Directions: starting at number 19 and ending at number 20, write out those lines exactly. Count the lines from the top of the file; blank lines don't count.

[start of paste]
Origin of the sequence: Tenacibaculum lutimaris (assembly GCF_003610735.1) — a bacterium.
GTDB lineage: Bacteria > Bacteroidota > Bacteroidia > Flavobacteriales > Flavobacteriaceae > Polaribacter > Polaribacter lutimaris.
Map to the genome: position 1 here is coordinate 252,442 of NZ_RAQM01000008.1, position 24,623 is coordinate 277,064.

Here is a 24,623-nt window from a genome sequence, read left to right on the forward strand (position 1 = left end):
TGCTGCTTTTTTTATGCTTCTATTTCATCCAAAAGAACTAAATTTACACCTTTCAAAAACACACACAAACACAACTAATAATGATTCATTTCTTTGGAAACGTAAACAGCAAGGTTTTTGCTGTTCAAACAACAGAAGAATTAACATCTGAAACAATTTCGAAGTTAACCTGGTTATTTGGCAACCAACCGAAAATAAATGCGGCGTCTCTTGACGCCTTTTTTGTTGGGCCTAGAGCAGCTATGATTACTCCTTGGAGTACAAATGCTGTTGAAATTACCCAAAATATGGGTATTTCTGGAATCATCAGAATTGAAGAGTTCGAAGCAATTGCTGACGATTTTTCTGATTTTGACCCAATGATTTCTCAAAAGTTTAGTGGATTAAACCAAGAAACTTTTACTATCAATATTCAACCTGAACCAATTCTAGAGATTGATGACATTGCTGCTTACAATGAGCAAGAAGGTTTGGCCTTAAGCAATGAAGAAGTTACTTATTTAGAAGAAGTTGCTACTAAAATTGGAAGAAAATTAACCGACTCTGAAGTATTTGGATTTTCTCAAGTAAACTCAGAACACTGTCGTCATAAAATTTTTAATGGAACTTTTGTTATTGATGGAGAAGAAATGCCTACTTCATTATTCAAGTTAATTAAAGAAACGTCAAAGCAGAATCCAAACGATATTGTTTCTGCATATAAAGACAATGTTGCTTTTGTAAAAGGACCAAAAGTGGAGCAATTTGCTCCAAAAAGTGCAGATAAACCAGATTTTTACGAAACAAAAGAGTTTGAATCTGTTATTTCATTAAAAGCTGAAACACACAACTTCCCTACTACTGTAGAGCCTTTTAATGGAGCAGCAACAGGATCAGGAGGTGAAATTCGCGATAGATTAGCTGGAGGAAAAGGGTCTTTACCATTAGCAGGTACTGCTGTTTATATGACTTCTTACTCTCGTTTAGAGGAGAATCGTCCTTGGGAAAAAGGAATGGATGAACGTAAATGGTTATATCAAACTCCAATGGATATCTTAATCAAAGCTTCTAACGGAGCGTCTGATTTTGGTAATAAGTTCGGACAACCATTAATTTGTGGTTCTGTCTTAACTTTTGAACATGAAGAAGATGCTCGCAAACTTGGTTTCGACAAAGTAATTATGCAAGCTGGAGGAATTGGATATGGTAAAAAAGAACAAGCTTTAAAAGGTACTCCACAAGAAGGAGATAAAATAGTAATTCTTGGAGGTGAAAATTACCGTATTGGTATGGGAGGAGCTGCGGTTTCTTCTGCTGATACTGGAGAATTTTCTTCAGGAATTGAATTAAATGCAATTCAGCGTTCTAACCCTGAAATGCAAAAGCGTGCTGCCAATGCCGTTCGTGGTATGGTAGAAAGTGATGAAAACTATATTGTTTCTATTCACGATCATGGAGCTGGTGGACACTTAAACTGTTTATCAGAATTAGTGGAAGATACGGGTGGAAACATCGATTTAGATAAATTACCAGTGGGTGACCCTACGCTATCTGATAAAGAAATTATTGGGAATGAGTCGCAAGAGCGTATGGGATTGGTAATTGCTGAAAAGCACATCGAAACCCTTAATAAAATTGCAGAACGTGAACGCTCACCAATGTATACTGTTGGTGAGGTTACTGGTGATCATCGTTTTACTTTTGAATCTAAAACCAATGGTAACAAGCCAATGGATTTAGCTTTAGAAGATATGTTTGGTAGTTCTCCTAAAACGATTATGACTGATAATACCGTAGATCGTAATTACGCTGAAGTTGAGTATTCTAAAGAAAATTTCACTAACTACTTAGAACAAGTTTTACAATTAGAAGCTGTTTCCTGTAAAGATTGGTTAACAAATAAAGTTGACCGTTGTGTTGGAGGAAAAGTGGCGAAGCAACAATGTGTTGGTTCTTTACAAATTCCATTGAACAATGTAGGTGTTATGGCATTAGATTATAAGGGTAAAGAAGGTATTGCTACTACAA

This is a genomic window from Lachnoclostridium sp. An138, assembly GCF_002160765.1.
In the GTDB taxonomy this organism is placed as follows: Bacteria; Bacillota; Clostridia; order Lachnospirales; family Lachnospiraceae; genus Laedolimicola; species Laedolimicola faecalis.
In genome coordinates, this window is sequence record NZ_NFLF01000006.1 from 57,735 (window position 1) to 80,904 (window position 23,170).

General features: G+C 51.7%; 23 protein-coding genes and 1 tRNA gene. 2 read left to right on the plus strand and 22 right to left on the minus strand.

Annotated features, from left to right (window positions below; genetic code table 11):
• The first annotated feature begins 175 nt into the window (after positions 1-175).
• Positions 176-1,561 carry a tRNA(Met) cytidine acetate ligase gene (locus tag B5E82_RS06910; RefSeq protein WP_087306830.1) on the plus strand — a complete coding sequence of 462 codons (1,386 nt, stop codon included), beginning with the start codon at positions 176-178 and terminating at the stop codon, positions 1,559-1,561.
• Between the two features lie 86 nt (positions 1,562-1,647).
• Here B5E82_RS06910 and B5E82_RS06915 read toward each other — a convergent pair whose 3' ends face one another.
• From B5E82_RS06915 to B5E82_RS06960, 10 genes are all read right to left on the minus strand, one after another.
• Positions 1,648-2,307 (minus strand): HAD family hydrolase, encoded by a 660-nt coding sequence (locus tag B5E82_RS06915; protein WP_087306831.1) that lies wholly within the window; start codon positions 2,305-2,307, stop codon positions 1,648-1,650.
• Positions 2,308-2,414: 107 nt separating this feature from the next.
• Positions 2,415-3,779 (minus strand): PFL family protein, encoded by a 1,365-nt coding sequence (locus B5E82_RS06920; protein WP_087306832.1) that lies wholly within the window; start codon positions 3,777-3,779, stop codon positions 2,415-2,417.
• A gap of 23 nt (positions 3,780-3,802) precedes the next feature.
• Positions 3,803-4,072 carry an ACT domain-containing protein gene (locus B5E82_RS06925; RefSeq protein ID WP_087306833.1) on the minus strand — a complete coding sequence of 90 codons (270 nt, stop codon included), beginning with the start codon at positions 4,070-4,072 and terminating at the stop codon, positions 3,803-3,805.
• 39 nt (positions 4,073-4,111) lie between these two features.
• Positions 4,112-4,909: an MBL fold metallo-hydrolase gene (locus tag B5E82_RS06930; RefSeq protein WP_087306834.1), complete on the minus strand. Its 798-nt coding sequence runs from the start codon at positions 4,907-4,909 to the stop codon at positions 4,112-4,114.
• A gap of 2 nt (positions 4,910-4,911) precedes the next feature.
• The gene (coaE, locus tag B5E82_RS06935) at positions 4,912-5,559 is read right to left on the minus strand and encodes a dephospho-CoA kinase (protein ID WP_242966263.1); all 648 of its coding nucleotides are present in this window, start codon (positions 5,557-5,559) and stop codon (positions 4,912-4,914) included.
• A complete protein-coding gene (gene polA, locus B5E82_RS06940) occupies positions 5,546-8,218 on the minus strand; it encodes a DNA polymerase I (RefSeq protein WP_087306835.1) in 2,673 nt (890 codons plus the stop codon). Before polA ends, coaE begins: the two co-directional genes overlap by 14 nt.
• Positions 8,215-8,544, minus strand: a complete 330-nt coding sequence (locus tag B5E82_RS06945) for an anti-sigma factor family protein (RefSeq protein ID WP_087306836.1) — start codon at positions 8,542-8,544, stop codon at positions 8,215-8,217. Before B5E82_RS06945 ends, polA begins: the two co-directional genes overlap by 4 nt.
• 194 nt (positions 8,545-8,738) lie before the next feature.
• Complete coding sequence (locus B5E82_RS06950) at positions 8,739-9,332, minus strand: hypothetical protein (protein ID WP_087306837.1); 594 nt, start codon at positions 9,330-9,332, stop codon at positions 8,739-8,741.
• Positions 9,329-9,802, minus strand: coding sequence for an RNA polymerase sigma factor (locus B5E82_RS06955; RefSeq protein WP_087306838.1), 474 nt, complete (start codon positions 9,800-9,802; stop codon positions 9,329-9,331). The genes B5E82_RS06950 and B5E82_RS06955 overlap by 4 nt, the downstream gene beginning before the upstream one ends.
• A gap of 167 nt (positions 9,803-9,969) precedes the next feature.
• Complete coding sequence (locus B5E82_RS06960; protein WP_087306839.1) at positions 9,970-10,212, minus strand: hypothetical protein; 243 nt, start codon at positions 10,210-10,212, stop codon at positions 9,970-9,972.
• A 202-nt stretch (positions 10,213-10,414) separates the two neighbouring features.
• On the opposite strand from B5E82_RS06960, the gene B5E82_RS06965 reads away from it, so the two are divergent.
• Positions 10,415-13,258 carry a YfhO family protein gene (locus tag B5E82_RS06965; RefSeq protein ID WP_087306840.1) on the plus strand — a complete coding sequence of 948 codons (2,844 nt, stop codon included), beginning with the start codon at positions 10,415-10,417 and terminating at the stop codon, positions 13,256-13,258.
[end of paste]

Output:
• A gap of 23 nt (positions 3,780-3,802) precedes the next feature.
• Positions 3,803-4,072 carry an ACT domain-containing protein gene (locus B5E82_RS06925; RefSeq protein ID WP_087306833.1) on the minus strand — a complete coding sequence of 90 codons (270 nt, stop codon included), beginning with the start codon at positions 4,070-4,072 and terminating at the stop codon, positions 3,803-3,805.